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Wednesday, December 27, 2006

Blogging in the dark

Because it's nearly impossible to blog or read blogs in a house full of eighteen people, I'm blogging in the dark in the middle of the night. There are sleeping people on nearly every soft surface in this house, including one on the couch beside me, and one on the floor at my feet. I can't turn on the light, nor can I walk very far without tripping over a body.

No, I'm not hiding out in an overcrowded bomb shelter - we're just celebrating Christmas the way we used to do it. With the whole family camped out under one roof for the holidays. It used to be that we'd all head to the farm and the first family to arrive got the best chance of getting an actual bedroom. Latecomers ran the risk of sleeping on the kitchen floor.

In the years since Dad died, Christmas has changed. Mom moved into an apartment in the city, and at Christmas time, those who lived outside the city showed up for a few days and spread out among the available homes in the vicinity. We got together for a meal or two and maybe a night of bowling, but it just wasn't quite the same without the challenges of shared bathrooms and the joys of late night games of Skip-bo.

This year, we finally took my brother up on his longstanding invitation to converge on his house in Calgary. All of the rest of the family are Manitoba-based, so we all loaded up our cars and headed west. It may not be the farm - there are no fresh eggs for breakfast and Dad won't come in from the barn cradling a small animal to delight the children - but this Christmas has held a charm and beauty all its own. There's nothing quite like the pleasure of sharing a few days of undivided attention with my siblings, their spouses and children, and mom and her husband.

There are games to play, loads of food to eat, movies to watch, jokes to laugh at, cousins to entertain the kids, and conversations to fill the hours. There's time for skating, time for hangin' out in the hot-tub, and time for wandering around the nearby lake.

Tomorrow, we head to Banff for the day, and then we begin the trek home. We'll be ready to sleep in our own beds by then, and the people in this house will be ready to have their soft surfaces free of sleeping bodies. In the end, we will be refreshed and reminded why there is nothing quite as good as family.

Sometimes I think that maybe those people who live in cultures where their extended families live under the same roof have got some advantages over the rest of us.

14 comments:

Whippersnapper said...

Merry Christmas Heather! I love the fact that you are posting in the middle of the night, you little addict, you!!

Incidently: Did you know I was conceived in Calgary??!!

Joyce said...

beautiful. it must make you miss your dad all over again.
You have a wonderful tradition, and I'm glad you got to repeat a version of it this year.

Vicki said...

Your description brings back memories of childhood. My Mom is one of 16 children. I have 45 first cousins. Christmas was the same with us. We slept like sardines in the dining room floor giggling and laughing until we were forced to be quiet. As with your family, after my Grandpa died everything changed. My Grandma moved into an apartment and it wasn't the same anymore. I'm glad to hear of a family trying to rekindle the ways of "it used to be." Comforting.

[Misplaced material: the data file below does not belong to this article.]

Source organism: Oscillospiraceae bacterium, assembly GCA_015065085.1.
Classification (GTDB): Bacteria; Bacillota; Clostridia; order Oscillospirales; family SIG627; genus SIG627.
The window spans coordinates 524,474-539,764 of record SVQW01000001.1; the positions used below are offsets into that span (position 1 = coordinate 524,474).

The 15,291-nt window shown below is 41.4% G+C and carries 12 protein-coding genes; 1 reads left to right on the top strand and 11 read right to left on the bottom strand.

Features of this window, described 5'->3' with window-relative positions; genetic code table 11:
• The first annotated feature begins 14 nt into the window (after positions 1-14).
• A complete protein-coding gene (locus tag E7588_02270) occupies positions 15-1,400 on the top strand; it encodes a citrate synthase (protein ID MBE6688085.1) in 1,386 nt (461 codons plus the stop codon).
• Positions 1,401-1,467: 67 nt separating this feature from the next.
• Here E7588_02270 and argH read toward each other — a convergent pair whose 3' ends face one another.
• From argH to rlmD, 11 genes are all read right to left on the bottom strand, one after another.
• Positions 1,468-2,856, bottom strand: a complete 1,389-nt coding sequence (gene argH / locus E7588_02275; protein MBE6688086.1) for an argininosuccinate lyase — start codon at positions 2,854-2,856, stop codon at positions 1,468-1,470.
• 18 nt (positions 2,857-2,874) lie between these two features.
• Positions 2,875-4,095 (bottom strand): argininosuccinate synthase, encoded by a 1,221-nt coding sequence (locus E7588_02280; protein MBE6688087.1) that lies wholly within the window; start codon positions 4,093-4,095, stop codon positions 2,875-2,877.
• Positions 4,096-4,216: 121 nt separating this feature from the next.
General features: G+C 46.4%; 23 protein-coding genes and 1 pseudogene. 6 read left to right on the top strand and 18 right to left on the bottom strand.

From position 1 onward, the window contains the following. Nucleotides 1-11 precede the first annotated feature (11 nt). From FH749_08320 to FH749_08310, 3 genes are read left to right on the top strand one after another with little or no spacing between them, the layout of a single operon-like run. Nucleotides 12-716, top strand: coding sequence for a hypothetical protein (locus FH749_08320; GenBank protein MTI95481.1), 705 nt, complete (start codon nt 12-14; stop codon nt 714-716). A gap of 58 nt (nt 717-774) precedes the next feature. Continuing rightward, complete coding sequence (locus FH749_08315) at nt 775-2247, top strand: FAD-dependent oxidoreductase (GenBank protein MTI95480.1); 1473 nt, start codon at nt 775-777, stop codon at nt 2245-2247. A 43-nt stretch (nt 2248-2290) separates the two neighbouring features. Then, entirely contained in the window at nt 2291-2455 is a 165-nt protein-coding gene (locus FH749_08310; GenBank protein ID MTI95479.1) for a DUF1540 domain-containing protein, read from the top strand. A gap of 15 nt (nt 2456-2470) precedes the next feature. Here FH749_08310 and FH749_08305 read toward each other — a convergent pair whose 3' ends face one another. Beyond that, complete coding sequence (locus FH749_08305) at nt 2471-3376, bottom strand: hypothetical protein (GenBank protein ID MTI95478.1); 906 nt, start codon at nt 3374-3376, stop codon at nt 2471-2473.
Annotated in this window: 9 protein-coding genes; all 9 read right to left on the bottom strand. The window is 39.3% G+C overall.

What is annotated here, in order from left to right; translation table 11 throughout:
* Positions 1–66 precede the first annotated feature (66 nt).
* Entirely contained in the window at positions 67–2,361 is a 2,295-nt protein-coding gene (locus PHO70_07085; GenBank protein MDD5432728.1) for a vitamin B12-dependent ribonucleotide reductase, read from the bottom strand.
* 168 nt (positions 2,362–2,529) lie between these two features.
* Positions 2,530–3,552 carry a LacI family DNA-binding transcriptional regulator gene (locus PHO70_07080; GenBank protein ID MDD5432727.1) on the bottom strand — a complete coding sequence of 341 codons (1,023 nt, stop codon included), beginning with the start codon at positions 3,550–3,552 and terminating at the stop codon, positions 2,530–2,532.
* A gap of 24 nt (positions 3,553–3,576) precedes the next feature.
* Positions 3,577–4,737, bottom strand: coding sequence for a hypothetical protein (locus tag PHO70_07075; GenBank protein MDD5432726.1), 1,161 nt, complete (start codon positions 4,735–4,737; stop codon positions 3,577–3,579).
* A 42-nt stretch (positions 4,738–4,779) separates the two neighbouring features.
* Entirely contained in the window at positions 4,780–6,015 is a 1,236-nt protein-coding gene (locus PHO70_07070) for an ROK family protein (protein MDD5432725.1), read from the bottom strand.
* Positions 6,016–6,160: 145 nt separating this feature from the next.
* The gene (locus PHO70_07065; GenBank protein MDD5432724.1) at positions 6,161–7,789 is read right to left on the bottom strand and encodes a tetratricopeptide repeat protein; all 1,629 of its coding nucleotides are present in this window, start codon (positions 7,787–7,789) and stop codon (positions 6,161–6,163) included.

Hope said...

So close and yet so far..... We are heading to Banff for the weekend. Enjoy this glorious place.... it never fails to refresh my soul. (If you can ignore the tourist shops)
Have a great holiday and a safe trip home. That Saskatchewan Manitoba drive is so dull it's painful.

tlawwife said...

Sounds wonderful!!

Gina said...

I agree with you that sometimes our newfangled Western civilization is missing out on quite the few things, and connecting with extended family on a regular basis is one of them. This despite car and air travel!

The Passarelli's said...

That sounds so nice Heather.

I hope you had a great Christmas!

Kila said...

Sounds like a wonderful time.

I agree with your last paragraph. I've often thought the same thing. Us "civilized" folks do many things wrong and miss out on a lot, I think.

Lucia said...

Is Banff as beautiful in the winter as in the summer?

I thought of you today. I´m in Patagonia, in the southermost city in the world in Argentina, and I was sitting on the side of a lake, paging through my passport when I saw my visa for Ethiopia, and thought of you!

Melissa said...

Well I think that sounds just perfect. And happy new year to you and your family, even though I'm so horribly late in commenting that I missed the Christmas wishes. :)

marnie said...

Banff. How lovely. Probably one of the most breathtaking spots at Christmas.

My Christmas definitely lacked snow.

Merry Late Christmas Heather.

The very nice man said...

Great post! I was virtually sitting (veeery still) next to you with bodies snoring all around!

Liz said...

Happy New Year Heather!

Linda said...

It is an incredible blessing for that many people to live together as long as you did and have a good time. I agree. Living with extended family sounds good to me.